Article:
Proxy voting is an important right of shareholders and reasonable care and diligence must be undertaken to ensure that such rights are properly and timely exercised.

Investment advisers registered with the SEC, and which exercise voting authority with respect to client securities, are required by Rule 206(4)-6 of the Advisers Act to (a) adopt and implement written policies and procedures that are reasonably designed to ensure that client securities are voted in the best interests of clients that must include how an adviser addresses material conflicts that may arise between an adviser's interests and those of the clients for which the adviser has voting responsibility; (b) disclose to such clients how they may obtain information from the adviser with respect to the voting of proxies for their securities; (c) provide clients with a summary of its proxy voting policies and procedures and, upon request, furnish a copy of its full proxy voting policies and procedures to its clients; and (d) maintain certain records relating to the adviser's proxy voting activities.

III.Responsibility

AlphaCore’s Director of Research has the responsibility of voting the Fund’s proxies received by AlphaCore. AlphaCore also may delegate to a non-affiliated third party vendor, the responsibility to review proxy proposals and make voting recommendations. AlphaCore will ensure that any third party recommendations followed will be consistent with the proxy voting guidelines below.

 

IV.Voting Procedures

 

AlphaCore has adopted procedures to implement the firm’s policy. The CCO is responsible for performing reviews to monitor and ensure the firm’s policy is observed, implemented properly and amended or updated, as appropriate.

 

  1. GLOSSARY OF TERMS

Non-Routine Proxy Proposals shall mean:

·                     Proxy proposals that are to be considered on a case-by-case basis,

·                     Proxy proposals that AlphaCore generally abstains from voting on, and

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·Proxy proposals that are not addressed by the Principles and Guidelines section of these Proxy Voting Policy and Procedures.

Proxy Manager shall be the Director of Research.

B.PRINCIPLES AND GUIDELINES
1.Principles

AlphaCore’s primary purpose and fiduciary responsibility is to maximize shareholder value in the Fund, which is defined as share price and dividend appreciation. AlphaCore will vote proxies in the best interests of the Fund, and will generally vote for, against, consider on a case-by-case basis, or abstain from voting as indicated below.

Because of the extenuating circumstances associated with specific proxy issues, AlphaCore’s votes may differ from time to time from the indications noted. In addition, the list may not include all proxies on which AlphaCore votes. AlphaCore will also act, in our best judgment, on behalf of the Fund on certain corporate actions that impact shareholder value, such as tender offers and bankruptcy proceedings.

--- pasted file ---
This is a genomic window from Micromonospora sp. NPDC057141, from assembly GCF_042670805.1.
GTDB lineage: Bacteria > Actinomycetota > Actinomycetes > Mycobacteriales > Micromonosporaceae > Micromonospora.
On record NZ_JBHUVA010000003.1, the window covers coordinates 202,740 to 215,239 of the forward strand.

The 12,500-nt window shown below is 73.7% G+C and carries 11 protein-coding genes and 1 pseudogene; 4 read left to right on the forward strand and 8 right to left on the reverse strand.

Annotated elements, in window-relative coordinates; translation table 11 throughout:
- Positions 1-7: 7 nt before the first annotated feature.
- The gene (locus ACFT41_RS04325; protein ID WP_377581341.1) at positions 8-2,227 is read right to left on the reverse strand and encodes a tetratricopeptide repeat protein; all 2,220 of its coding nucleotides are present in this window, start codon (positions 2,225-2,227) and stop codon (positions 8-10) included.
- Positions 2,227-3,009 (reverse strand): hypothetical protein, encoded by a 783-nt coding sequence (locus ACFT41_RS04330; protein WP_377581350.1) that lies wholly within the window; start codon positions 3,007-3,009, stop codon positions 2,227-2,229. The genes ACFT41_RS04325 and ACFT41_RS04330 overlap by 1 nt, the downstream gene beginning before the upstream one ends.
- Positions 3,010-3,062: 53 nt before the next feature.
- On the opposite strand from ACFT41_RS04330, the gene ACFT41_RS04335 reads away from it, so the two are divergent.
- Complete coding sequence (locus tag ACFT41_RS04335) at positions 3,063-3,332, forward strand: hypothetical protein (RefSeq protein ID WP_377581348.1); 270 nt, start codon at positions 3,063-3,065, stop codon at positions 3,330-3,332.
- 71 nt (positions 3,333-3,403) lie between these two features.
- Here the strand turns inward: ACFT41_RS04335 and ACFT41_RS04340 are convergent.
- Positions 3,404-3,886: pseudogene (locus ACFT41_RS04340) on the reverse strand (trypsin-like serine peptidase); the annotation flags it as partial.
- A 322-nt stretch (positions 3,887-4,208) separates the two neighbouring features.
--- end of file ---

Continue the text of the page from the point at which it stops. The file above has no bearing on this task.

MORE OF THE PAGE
2.Voting Guidelines
  1. Proposals Specific to Mutual Funds

AlphaCore serves as investment adviser to the Fund, which is registered with the Securities and Exchange Commission. The Fund invests in other registered investment companies that are not affiliated with the Funds (“Underlying Funds”) and are required by the Investment Company Act of 1940, as amended (the “1940 Act”), to handle proxies received from Underlying Funds in a certain manner. Notwithstanding the guidelines provided in these procedures, it is the policy of AlphaCore to vote all proxies received from the Underlying Funds in the same proportion that all shares of the Underlying Funds are voted, or in accordance with instructions received from fund shareholders, pursuant to Section 12(d)(1)(F) of the 1940 Act.

  1. Other Proposals

It is intended that the proxy voting guidelines below will be applied with a measure of flexibility. Accordingly, except as otherwise provided in these policies and procedures, the Proxy Manager may vote a proxy contrary to these guidelines if it is determined that such action is in the best interests of the Fund. In the exercise of such discretion, the Proxy Manager may take into account a wide array of factors relating to the matter under consideration, the nature of the proposal, and the company involved. Similarly, poor past performance, uncertainties about management and future directions, and other factors may lead to a conclusion that particular proposals by an issuer present unacceptable investment risks and should not be supported. In addition, the proposals should be evaluated in context. For example, a particular proposal may be acceptable standing alone, but objectionable when part of an existing or proposed package, such as where the effect may be to entrench management. Special circumstances or instructions from the Fund may also justify casting different votes.

 

The Responsible Voting Party will document the rationale for any proxy voted contrary to the below guidelines. Such information will be maintained as required books and records. The following guidelines reflect what AlphaCore believes to be good corporate governance and behavior:

 

i.Routine Business Decisions and Director Related Proposals

AlphaCore votes for:

ØName changes
ØDirectors in uncontested elections
ØElimination/limitation of directors’ liability
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ØIndemnification of directors
ØReincorporation that is not a takeover defense

 

AlphaCore considers on a case-by-case basis:

 

ØDirectors in contested elections
ØApproval of auditors.
ii.Corporate Governance

AlphaCore votes for:

ØMajority independent board
ØAudit, compensation & nominating committees that are comprised exclusively of independent director’s Minimum director share ownership